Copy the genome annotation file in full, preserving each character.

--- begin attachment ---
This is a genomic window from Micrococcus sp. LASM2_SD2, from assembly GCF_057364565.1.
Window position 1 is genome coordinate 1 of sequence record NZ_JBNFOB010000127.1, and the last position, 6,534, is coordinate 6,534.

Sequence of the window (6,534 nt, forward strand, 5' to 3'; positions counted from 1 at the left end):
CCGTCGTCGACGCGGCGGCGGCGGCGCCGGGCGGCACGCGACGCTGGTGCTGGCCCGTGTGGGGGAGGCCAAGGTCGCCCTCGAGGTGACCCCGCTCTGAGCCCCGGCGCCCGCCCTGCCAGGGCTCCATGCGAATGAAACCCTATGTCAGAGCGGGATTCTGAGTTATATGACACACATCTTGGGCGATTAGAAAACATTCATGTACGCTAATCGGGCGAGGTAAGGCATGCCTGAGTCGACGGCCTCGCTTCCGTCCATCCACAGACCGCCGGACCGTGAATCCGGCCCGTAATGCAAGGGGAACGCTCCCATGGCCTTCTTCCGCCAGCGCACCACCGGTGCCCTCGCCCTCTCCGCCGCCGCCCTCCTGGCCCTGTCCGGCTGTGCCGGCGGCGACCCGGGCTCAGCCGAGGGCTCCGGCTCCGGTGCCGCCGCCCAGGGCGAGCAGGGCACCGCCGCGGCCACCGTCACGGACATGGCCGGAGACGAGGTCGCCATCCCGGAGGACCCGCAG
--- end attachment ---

This is a genomic window from Micrococcus sp. LASM2_SD2, from assembly GCF_057364565.1.
Window position 1 is genome coordinate 1 of sequence record NZ_JBNFOB010000127.1, and the last position, 6,534, is coordinate 6,534.

Sequence of the window (6,534 nt, forward strand, 5' to 3'; positions counted from 1 at the left end):
CCGTCGTCGACGCGGCGGCGGCGGCGCCGGGCGGCACGCGACGCTGGTGCTGGCCCGTGTGGGGGAGGCCAAGGTCGCCCTCGAGGTGACCCCGCTCTGAGCCCCGGCGCCCGCCCTGCCAGGGCTCCATGCGAATGAAACCCTATGTCAGAGCGGGATTCTGAGTTATATGACACACATCTTGGGCGATTAGAAAACATTCATGTACGCTAATCGGGCGAGGTAAGGCATGCCTGAGTCGACGGCCTCGCTTCCGTCCATCCACAGACCGCCGGACCGTGAATCCGGCCCGTAATGCAAGGGGAACGCTCCCATGGCCTTCTTCCGCCAGCGCACCACCGGTGCCCTCGCCCTCTCCGCCGCCGCCCTCCTGGCCCTGTCCGGCTGTGCCGGCGGCGACCCGGGCTCAGCCGAGGGCTCCGGCTCCGGTGCCGCCGCCCAGGGCGAGCAGGGCACCGCCGCGGCCACCGTCACGGACATGGCCGGAGACGAGGTCGCCATCCCGGAGGACCCGCAG